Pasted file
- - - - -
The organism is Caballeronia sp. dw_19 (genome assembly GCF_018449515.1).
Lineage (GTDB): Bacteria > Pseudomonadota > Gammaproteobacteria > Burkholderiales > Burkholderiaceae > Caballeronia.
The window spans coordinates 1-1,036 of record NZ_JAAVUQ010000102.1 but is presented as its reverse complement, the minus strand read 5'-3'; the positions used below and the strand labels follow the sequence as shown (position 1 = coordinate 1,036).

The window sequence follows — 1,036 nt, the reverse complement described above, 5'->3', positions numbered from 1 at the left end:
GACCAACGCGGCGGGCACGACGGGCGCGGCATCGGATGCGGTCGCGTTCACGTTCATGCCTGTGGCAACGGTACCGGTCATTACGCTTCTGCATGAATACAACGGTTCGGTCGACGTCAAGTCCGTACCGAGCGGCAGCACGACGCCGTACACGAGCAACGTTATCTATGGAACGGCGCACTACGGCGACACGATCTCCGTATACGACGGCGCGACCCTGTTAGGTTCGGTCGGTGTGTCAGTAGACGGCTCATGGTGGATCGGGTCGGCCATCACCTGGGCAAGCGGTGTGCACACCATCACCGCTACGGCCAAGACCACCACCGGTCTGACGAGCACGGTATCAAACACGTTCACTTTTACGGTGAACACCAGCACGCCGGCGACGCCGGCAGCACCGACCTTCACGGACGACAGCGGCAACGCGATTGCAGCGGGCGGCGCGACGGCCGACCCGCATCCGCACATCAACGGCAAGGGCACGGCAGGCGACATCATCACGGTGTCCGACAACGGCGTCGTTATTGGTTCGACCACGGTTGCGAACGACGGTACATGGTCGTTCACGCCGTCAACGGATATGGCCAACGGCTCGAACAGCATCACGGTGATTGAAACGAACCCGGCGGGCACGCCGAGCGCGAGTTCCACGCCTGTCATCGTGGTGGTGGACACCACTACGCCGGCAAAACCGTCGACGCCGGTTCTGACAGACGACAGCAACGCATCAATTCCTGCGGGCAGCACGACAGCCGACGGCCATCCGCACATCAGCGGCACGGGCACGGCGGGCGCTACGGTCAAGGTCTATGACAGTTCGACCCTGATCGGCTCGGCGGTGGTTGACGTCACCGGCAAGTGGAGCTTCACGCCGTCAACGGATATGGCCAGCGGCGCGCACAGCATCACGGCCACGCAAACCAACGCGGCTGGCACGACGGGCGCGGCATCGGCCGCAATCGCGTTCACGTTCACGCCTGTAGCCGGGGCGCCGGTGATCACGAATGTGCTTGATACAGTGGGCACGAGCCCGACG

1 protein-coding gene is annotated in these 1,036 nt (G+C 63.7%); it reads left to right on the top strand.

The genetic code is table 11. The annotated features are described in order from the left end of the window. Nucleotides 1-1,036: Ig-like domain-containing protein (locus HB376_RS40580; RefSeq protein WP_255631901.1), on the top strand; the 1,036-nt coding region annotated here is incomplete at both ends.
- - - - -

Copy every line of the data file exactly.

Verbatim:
The organism is Caballeronia sp. dw_19 (genome assembly GCF_018449515.1).
Lineage (GTDB): Bacteria > Pseudomonadota > Gammaproteobacteria > Burkholderiales > Burkholderiaceae > Caballeronia.
The window spans coordinates 1-1,036 of record NZ_JAAVUQ010000102.1 but is presented as its reverse complement, the minus strand read 5'-3'; the positions used below and the strand labels follow the sequence as shown (position 1 = coordinate 1,036).

The window sequence follows — 1,036 nt, the reverse complement described above, 5'->3', positions numbered from 1 at the left end:
GACCAACGCGGCGGGCACGACGGGCGCGGCATCGGATGCGGTCGCGTTCACGTTCATGCCTGTGGCAACGGTACCGGTCATTACGCTTCTGCATGAATACAACGGTTCGGTCGACGTCAAGTCCGTACCGAGCGGCAGCACGACGCCGTACACGAGCAACGTTATCTATGGAACGGCGCACTACGGCGACACGATCTCCGTATACGACGGCGCGACCCTGTTAGGTTCGGTCGGTGTGTCAGTAGACGGCTCATGGTGGATCGGGTCGGCCATCACCTGGGCAAGCGGTGTGCACACCATCACCGCTACGGCCAAGACCACCACCGGTCTGACGAGCACGGTATCAAACACGTTCACTTTTACGGTGAACACCAGCACGCCGGCGACGCCGGCAGCACCGACCTTCACGGACGACAGCGGCAACGCGATTGCAGCGGGCGGCGCGACGGCCGACCCGCATCCGCACATCAACGGCAAGGGCACGGCAGGCGACATCATCACGGTGTCCGACAACGGCGTCGTTATTGGTTCGACCACGGTTGCGAACGACGGTACATGGTCGTTCACGCCGTCAACGGATATGGCCAACGGCTCGAACAGCATCACGGTGATTGAAACGAACCCGGCGGGCACGCCGAGCGCGAGTTCCACGCCTGTCATCGTGGTGGTGGACACCACTACGCCGGCAAAACCGTCGACGCCGGTTCTGACAGACGACAGCAACGCATCAATTCCTGCGGGCAGCACGACAGCCGACGGCCATCCGCACATCAGCGGCACGGGCACGGCGGGCGCTACGGTCAAGGTCTATGACAGTTCGACCCTGATCGGCTCGGCGGTGGTTGACGTCACCGGCAAGTGGAGCTTCACGCCGTCAACGGATATGGCCAGCGGCGCGCACAGCATCACGGCCACGCAAACCAACGCGGCTGGCACGACGGGCGCGGCATCGGCCGCAATCGCGTTCACGTTCACGCCTGTAGCCGGGGCGCCGGTGATCACGAATGTGCTTGATACAGTGGGCACGAGCCCGACG

1 protein-coding gene is annotated in these 1,036 nt (G+C 63.7%); it reads left to right on the top strand.

The genetic code is table 11. The annotated features are described in order from the left end of the window. Nucleotides 1-1,036: Ig-like domain-containing protein (locus HB376_RS40580; RefSeq protein WP_255631901.1), on the top strand; the 1,036-nt coding region annotated here is incomplete at both ends.